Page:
Edgbaston campus
Opening slide containing title and image of a statue

Over the past fifty years scholarly understanding of The Crusades has changed dramatically, especially in terms of where, when and why medieval Latin Christians “took the cross” to engage in acts of devotional violence. Yet in spite of these significant historiographical developments, grand narratives of the crusading past – especially those that are presented to wider audiences or feature in educational curricula – often rely on frameworks and paradigms that were first formulated centuries ago and should now be regarded as more limiting than helpful.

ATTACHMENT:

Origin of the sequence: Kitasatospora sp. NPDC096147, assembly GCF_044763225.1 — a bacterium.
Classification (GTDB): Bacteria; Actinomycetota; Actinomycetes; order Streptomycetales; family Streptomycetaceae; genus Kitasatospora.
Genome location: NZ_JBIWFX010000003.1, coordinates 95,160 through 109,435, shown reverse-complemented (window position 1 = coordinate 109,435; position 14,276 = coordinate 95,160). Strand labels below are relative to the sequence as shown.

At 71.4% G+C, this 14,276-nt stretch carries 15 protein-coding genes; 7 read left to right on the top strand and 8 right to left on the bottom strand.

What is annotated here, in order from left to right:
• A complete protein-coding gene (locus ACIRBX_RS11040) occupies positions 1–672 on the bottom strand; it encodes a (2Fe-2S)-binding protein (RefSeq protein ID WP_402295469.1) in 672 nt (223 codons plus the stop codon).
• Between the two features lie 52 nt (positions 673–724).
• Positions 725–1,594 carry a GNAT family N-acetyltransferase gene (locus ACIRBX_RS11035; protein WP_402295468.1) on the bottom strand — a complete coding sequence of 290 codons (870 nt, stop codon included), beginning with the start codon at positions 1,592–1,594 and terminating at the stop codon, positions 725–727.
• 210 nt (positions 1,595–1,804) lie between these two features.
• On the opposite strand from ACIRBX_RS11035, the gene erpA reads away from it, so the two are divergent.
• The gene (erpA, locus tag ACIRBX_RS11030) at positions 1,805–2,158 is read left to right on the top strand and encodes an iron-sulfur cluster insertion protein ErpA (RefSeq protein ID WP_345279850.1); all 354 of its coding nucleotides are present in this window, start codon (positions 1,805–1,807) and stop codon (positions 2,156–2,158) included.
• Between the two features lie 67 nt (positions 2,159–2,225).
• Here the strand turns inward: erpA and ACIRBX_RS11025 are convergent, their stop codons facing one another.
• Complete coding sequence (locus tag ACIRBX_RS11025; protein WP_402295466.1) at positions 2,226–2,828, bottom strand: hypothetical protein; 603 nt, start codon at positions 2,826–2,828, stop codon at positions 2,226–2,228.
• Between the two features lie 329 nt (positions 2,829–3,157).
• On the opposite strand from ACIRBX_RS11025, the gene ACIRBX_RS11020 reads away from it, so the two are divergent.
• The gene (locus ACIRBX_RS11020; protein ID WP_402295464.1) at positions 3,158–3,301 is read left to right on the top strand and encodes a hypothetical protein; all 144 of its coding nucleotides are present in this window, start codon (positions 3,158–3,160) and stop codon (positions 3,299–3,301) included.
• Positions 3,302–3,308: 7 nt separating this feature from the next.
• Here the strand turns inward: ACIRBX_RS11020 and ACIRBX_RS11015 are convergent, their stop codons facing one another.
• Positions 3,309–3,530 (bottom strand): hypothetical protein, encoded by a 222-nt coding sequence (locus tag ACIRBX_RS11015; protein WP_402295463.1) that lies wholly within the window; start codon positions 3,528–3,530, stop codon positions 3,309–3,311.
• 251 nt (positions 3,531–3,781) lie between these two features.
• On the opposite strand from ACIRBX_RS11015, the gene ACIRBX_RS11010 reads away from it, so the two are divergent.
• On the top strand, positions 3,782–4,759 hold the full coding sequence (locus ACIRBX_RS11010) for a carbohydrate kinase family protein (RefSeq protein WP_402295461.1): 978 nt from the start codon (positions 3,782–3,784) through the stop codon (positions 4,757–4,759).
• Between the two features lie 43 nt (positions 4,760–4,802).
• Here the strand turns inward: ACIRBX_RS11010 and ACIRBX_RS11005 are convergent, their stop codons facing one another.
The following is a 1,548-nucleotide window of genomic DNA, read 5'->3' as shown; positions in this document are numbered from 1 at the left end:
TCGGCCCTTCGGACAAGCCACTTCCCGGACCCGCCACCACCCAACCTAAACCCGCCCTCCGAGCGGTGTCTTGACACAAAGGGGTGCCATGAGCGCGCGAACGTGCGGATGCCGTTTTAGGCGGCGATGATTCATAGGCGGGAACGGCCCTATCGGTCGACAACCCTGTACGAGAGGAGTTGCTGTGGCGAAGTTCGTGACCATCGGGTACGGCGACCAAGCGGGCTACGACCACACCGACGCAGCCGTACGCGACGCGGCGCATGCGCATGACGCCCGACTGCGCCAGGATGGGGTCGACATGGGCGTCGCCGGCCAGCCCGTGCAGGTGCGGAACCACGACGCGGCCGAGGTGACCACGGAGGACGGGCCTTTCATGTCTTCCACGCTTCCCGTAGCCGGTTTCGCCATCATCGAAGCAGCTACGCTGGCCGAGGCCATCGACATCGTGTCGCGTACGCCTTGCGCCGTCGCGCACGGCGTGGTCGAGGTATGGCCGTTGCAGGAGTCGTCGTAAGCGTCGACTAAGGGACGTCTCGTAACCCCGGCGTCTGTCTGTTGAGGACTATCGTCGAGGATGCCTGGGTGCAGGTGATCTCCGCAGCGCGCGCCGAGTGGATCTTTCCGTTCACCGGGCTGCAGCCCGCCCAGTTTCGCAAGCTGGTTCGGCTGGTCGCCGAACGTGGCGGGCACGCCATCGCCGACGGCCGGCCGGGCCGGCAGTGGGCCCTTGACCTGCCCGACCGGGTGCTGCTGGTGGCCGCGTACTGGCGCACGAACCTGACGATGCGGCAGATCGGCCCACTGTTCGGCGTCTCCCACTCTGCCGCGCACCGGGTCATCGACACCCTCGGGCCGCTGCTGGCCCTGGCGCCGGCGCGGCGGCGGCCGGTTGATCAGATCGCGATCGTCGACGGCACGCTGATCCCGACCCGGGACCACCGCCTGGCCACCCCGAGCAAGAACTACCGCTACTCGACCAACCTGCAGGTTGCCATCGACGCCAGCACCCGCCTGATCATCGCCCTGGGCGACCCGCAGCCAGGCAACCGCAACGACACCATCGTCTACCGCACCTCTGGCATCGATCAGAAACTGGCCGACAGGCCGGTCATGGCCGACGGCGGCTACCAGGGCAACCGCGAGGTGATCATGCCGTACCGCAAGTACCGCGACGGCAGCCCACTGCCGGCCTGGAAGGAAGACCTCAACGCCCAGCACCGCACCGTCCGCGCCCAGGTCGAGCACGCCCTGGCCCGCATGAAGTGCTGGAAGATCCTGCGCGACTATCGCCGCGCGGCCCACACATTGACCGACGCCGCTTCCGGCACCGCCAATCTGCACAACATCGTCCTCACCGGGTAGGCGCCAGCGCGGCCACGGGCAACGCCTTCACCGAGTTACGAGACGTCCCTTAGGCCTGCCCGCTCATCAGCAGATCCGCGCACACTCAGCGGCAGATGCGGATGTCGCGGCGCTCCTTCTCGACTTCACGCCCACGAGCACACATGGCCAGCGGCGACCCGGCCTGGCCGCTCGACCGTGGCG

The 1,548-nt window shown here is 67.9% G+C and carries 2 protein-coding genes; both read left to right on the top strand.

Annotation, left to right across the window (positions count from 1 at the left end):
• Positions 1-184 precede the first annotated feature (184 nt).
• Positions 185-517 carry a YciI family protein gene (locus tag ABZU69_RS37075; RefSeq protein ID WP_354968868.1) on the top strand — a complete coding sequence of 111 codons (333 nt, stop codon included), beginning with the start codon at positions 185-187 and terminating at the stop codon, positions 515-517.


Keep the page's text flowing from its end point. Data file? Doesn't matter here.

In his inaugural lecture, William argues that some of the most familiar aspects of the narrative and conceptual scaffolding for histories of The Crusades – including the idea of “The Crusades” itself – might fruitfully be dismantled and set aside, to clear the ground for a fresh and more holistic understanding of an innovative medieval devotional practice that might simply be called “crossing”.